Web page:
Reactive dogs are dogs who wildly pull, lunge, bark, growl, and snap when they see something that triggers arousal in them. Triggers are often unfamiliar people or unfamiliar animals who they encounter when on a walk, at the park, while they are in the yard, or when strangers enter the home.
It is important to realize that when a dog reacts this way, he usually does it out of uncertainty, anxiety and fear. In some situations, well socialized dogs may react this way because barriers (tight leashes, fences, enclosed in a car) inhibit their ability to greet and communicate with new unfamiliar dogs or people. This is referred to as barrier frustration and reactivity escalates as miscommunication continues.
When dog are reactive it is important realize they are in a conflicted emotional state of high arousal and not reacting badly by a conscious choice. Because this behavior is usually anxiety and fear based, punishment for this behavior will only heighten anxiety and worsen the problem.
Trigger Stacking can make reactivity and arousal worse and can increase the risk of an aggressive event.
Dogs fear new or novel things for many reasons including their genetics, early developmental deficiencies, lack of positive socialization exposure before 12 weeks of age, and poor previous learning experiences. Although dominance and pack hierarchy are often discussed as causes of reactivity in the popular media, dominance is definitely not a cause of dog reactivity and punishment should play no role in changing it.
Commonly attempted corrections such as leash tightening, jerking, or scolding "No" are ineffective teaching methods for reactive dogs.
The first step to take to stop reactive behavior is management of the situation. This means taking the dog out of the situation that triggers the reactivity and avoiding ALL the triggers that start the behavior in the future. We do not want the reactive dog to continue to practice this high arousal behavior. The more a dog continues to react, the better he will become at it, until it becomes an ingrained automatic default behavior or habit. The dog can learn that when he reacts, the trigger walks away. This teaches the dog that his actions are successful and worth repeating.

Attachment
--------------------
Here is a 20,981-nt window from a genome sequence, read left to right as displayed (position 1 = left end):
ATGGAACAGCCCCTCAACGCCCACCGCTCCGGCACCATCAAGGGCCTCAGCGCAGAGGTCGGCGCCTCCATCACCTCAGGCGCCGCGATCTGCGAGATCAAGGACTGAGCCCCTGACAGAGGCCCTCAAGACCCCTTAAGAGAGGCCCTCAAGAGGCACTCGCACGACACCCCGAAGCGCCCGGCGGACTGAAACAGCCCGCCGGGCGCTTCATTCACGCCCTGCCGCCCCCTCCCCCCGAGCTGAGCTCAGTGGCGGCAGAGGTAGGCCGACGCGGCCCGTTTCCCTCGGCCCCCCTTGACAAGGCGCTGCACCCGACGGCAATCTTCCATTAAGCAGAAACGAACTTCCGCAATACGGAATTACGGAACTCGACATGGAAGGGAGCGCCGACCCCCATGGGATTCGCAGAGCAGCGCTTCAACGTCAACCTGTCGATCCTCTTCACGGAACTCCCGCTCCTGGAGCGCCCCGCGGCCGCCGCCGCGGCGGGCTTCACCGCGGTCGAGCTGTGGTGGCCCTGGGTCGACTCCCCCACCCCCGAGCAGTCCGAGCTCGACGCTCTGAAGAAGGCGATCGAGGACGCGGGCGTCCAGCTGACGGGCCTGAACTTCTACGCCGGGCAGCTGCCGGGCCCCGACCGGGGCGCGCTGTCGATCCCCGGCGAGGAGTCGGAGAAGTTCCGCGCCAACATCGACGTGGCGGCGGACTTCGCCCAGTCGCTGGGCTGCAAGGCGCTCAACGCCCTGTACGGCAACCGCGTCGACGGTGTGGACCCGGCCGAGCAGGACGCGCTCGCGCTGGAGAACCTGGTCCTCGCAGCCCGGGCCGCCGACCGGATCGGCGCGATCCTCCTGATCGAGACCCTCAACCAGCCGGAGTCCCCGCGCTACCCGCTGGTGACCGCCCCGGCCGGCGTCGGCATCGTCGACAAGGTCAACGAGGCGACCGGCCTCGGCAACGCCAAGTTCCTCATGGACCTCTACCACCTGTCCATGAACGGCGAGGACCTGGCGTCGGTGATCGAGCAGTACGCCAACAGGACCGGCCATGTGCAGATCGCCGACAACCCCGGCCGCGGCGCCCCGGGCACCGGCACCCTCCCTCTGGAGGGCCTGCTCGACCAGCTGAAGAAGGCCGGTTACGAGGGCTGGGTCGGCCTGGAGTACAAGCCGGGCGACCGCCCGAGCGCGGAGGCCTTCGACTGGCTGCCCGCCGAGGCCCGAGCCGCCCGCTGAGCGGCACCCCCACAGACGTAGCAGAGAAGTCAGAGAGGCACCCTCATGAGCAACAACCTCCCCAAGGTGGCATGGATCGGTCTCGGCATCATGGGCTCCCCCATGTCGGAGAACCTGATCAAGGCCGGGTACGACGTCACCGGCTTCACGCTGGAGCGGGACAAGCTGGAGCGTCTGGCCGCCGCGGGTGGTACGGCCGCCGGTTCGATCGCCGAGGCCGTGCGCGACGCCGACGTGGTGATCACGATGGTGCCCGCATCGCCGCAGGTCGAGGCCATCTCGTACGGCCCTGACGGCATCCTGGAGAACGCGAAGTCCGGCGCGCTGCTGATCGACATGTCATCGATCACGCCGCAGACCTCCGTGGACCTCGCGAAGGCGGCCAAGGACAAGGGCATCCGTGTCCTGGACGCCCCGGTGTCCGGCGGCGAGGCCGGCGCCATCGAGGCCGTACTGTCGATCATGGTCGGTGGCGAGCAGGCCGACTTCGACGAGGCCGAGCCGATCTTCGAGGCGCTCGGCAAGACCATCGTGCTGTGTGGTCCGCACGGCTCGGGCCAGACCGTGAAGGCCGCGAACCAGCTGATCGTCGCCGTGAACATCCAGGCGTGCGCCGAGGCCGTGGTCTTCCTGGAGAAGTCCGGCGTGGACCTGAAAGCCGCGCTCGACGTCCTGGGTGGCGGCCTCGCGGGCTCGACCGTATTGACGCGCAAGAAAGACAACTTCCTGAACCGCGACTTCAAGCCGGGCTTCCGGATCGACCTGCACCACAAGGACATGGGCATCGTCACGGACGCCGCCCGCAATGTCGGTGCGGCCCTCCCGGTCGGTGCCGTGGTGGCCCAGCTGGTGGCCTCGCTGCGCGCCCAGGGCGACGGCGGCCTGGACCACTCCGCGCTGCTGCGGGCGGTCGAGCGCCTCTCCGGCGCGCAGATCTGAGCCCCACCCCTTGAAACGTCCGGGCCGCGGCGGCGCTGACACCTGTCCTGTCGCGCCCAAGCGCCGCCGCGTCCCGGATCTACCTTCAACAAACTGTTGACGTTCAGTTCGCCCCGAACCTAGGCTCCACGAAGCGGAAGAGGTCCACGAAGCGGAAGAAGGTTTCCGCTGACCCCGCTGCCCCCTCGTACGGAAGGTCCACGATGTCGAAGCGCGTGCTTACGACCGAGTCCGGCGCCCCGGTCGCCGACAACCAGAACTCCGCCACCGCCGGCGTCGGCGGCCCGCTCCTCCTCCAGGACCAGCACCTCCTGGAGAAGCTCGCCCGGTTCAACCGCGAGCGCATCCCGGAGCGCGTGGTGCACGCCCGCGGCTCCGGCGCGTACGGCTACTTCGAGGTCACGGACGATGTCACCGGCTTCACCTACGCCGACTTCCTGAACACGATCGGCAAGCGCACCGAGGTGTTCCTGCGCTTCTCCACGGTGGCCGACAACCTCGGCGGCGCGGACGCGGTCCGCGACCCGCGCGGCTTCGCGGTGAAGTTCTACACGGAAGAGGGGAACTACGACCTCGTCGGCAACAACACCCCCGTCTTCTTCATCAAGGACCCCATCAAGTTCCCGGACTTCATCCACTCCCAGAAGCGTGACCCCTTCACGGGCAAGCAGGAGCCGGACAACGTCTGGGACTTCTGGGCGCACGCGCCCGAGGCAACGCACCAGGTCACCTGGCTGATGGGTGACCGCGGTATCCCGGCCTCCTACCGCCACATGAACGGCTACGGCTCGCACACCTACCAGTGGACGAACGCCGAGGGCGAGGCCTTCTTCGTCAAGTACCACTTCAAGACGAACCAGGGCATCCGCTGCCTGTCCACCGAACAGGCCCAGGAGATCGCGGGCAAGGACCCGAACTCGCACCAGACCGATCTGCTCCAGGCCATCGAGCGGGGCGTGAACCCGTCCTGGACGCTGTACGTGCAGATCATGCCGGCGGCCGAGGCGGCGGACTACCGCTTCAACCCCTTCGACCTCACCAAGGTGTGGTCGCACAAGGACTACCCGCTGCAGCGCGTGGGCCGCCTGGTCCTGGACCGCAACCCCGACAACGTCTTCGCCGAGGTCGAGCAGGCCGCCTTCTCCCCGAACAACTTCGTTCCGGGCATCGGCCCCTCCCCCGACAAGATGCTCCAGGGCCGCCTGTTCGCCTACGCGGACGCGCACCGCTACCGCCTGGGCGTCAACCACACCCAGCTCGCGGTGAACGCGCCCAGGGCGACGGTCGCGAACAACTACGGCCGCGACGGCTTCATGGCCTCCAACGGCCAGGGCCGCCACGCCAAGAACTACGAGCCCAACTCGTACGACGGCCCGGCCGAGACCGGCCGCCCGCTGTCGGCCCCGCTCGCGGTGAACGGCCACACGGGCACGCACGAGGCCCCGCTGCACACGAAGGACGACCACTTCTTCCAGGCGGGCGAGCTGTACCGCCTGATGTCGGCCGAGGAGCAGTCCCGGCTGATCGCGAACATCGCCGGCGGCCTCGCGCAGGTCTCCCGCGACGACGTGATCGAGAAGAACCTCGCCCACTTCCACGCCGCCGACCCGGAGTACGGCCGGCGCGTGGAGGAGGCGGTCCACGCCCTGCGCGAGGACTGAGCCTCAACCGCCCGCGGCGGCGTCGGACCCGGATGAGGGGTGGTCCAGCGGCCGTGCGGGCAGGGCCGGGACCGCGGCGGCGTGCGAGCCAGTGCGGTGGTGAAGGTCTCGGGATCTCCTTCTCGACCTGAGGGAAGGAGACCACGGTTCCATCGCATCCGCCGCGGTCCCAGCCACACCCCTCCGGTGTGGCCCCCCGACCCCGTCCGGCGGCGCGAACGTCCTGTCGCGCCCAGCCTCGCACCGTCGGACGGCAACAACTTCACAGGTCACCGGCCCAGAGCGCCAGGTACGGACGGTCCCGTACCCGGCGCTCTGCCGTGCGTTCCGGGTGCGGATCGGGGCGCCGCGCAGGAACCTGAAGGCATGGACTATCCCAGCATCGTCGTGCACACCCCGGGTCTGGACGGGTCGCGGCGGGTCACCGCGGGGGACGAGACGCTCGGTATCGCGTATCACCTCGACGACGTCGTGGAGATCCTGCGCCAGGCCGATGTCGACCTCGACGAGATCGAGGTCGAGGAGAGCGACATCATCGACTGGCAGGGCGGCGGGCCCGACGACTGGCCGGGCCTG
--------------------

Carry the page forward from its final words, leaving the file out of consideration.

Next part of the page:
For some pet owner's avoidance is a satisfactory solution to the problem. For others, changing their dogs emotional state from fear to joyful anticipation, followed by desensitizing to the triggers; is an important goal they are willing to work toward. We recommend scheduling a behavior consult appointment with us or a Board Certified Veterinary Behavior Specialist to learn how to modify the anxious dog's behavior through counter conditioning (CC) and desensitization (DS) protocols. Some dogs with severe reactivity may also benefit from medications.
We recommend making a list of the dog's triggers, for example:
Men with beards
People with hats
People in Uniforms
Any unfamiliar dog
Squirrels and rabbits
Things with wheels--strollers, bikes, skateboards, wheelchairs
We also recommend identifying reactivity threshold distances. Can the reactive dog remain calm three blocks away from the trigger? How about at two blocks? Is he going ballistic at one block? If you can identify the critical distance where arousal begins you can work to keep the dog under threshold. Staying under threshold will help you manage the problem initially and can also serve as a starting point for future behavior modification training.
Identifying the triggers will help avoid them to manage the problem or until behavior modification can be done. It may be impossible to remove all triggers (for instance squirrels) but do your best. For instance avoid public parks, walk late at night, exercise your dog in your own yard. If barrier frustration is involved avoid allowing your dog unsupervised time outdoors to run the fence line. Teach your dog to relax away from the door when visitors come. Avoid high arousal greetings until behavior modification can be done.
Before behavior modification can start the reactive dog will need to learn some foundation behaviors. To communicate clearly to the dog we recommend using reward marker training or Clicker Training. Clicker training is easy to do, but also easy to do incorrectly. It is best to working with an educated and experienced trainer such as a Karen Pryor Academy Certified Trainer to learn the mechanics of this wonderful teaching tool. To learn more explore some of the examples on our Clicker Training Webpage
EMERGENCY U-TURNS: How to get out of a problem when an unexpected trigger suddenly appears
This is a very important behavior to have in your tool box and is a variation of “Let’s Go”. No matter how hard we try to set up a reactive dog for success by working to keep him under threshold as we gradually desensitize him, surprises and accidental encounters will always happen. So we teach a behavior that will prepare to get him safely out of the situation.
Below is a video that demonstrates a student learning how to teach a loose leash U Turn to a reactive dog: